National Center for Combustion Research and Development

Indian Institute Of Technology Madras & Indian Institute of Sciences, Bangalore
Fundamental experimental studies of laminar and turbulent combustion relating to engines and hazards

Speaker : Dr Malcolm Lawes, University of Leeds

Date : 12-09-2017 2:30 PM
Venue: Aero / NCCRD Seminar Hall

Abstract :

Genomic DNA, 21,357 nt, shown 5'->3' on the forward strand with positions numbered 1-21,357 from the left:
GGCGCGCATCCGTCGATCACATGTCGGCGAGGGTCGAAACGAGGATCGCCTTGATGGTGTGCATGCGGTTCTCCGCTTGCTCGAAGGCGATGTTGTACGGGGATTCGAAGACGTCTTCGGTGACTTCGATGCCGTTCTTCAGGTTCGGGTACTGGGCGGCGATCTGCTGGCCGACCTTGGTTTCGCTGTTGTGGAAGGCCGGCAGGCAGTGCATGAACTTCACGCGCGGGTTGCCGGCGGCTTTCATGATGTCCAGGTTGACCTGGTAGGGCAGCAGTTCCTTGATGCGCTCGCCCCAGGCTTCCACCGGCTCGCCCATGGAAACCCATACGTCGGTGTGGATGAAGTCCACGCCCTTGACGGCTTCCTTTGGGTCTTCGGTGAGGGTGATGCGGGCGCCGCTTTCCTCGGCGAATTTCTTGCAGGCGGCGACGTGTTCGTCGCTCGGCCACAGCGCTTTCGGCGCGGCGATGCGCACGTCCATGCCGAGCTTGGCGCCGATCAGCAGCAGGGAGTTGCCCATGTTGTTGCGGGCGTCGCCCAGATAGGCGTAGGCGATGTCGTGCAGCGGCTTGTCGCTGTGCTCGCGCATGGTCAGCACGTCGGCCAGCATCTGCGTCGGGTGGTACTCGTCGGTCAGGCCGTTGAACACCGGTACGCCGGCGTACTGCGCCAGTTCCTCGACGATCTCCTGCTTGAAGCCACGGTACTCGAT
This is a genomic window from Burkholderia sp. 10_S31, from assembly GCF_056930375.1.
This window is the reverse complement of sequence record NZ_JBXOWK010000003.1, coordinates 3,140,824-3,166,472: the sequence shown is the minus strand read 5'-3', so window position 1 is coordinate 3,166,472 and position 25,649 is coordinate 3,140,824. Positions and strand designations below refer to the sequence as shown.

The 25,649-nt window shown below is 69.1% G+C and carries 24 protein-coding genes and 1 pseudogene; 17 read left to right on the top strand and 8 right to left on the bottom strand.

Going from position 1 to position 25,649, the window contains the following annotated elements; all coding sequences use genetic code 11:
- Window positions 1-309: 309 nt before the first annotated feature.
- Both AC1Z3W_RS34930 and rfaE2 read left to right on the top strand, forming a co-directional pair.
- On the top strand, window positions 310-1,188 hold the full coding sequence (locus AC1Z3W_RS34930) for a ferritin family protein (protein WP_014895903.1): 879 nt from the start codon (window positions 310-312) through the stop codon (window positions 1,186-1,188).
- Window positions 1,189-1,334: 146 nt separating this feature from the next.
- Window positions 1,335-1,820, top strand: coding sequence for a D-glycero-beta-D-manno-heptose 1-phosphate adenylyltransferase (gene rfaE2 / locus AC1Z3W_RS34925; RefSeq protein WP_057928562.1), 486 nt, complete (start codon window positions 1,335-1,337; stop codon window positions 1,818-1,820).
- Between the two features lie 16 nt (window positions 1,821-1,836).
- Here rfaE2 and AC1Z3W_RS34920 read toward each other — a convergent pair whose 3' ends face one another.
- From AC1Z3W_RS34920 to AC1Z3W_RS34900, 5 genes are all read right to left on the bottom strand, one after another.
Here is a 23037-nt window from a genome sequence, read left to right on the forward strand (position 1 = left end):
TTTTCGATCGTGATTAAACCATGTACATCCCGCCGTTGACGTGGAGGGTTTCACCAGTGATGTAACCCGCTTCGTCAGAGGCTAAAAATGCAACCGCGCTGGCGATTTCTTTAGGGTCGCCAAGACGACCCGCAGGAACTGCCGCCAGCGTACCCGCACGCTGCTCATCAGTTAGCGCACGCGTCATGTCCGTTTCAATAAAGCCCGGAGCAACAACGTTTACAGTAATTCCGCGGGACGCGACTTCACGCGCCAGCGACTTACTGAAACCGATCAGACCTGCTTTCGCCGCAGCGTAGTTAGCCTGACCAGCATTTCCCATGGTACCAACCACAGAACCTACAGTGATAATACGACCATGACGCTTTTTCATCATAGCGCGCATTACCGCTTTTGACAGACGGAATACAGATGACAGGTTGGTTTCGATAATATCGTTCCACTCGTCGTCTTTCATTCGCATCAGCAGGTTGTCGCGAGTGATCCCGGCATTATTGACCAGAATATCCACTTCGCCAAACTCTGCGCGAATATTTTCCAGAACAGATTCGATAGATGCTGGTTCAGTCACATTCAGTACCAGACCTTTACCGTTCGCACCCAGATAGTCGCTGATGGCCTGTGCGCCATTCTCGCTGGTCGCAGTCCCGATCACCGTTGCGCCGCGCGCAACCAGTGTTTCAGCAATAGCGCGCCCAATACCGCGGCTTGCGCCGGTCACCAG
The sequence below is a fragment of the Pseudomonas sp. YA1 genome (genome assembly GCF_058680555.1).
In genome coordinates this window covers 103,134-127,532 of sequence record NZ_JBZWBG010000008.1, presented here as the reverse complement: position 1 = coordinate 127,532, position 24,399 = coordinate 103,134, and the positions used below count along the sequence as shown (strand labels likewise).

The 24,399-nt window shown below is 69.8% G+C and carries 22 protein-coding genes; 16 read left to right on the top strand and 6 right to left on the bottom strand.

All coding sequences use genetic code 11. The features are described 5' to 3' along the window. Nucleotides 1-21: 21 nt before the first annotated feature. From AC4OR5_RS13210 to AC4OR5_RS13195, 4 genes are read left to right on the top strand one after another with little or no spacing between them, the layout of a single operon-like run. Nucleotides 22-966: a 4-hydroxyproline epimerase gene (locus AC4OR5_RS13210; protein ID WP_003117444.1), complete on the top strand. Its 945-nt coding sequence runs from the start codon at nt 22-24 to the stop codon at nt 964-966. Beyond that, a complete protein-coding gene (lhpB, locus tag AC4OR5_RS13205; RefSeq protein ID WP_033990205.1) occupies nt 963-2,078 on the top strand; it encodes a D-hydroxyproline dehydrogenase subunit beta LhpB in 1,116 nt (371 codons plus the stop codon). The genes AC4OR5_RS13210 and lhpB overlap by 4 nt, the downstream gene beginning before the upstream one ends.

Concerns about energy conservation, global warming from emissions of CO2 and atmospheric pollution by oxides of nitrogen, hydrocarbons and particulates have prompted far-reaching remedial measures. In the short to medium term, the spark ignition engine, burning hydrocarbon fuels, will remain a dominant propulsion device for private transport. Energy generation in this engine is usually by deflagration burning in which the flame front propagates through homogeneous reactants. However, recent attempts to improve SI engine efficiency have included concepts such as gasoline direct injection (GDI) which raises the prospect of droplet combustion being relevant to these engines as well as to gas turbines and diesel engines. In all engines, it is necessary to avoid severe auto-ignition, or knock, which will ultimately, damage the engine. Many of the combustion related issues of burning rate, flammability limits, emissions and overpressures also have relevance to hazards and their mitigation. Hence, studies of combustion should not be confined to those relating to engines. Fundamental studies in ‘real’ engines are difficult due to the multiplicity of variable which are difficult to control and because of the limited access for diagnostic tools. The sparse data that does exit has often been obtained from pressure records without detailed photographic observations. Work at Leeds, and elsewhere, has shown that this can lead to incorrect interpretation because flame instabilities can develop that are not evident from pressure records but that significantly affect analysis. The present presentation describes some of the experimental apparatus developed at Leeds to elucidate the problem at realistic pressures and temperatures. These include two fan stirred combustion vessels, a rapid compression machine and several novel research engines. A recently developed time resolved 3D imaging technique also will be discussed. Widely used laser diagnostics that include high speed PIV, LDV and PLIF also are used at Leeds.  Important experimental data include laminar and turbulent burning velocities, ignition delay times, effects of flame stretch and flame instabilities. Data for homogeneous mixtures, aerosols and sprays are required. The presentation includes descriptions and photographic/movie examples of equipment and combustion experiments together with some important recent findings.

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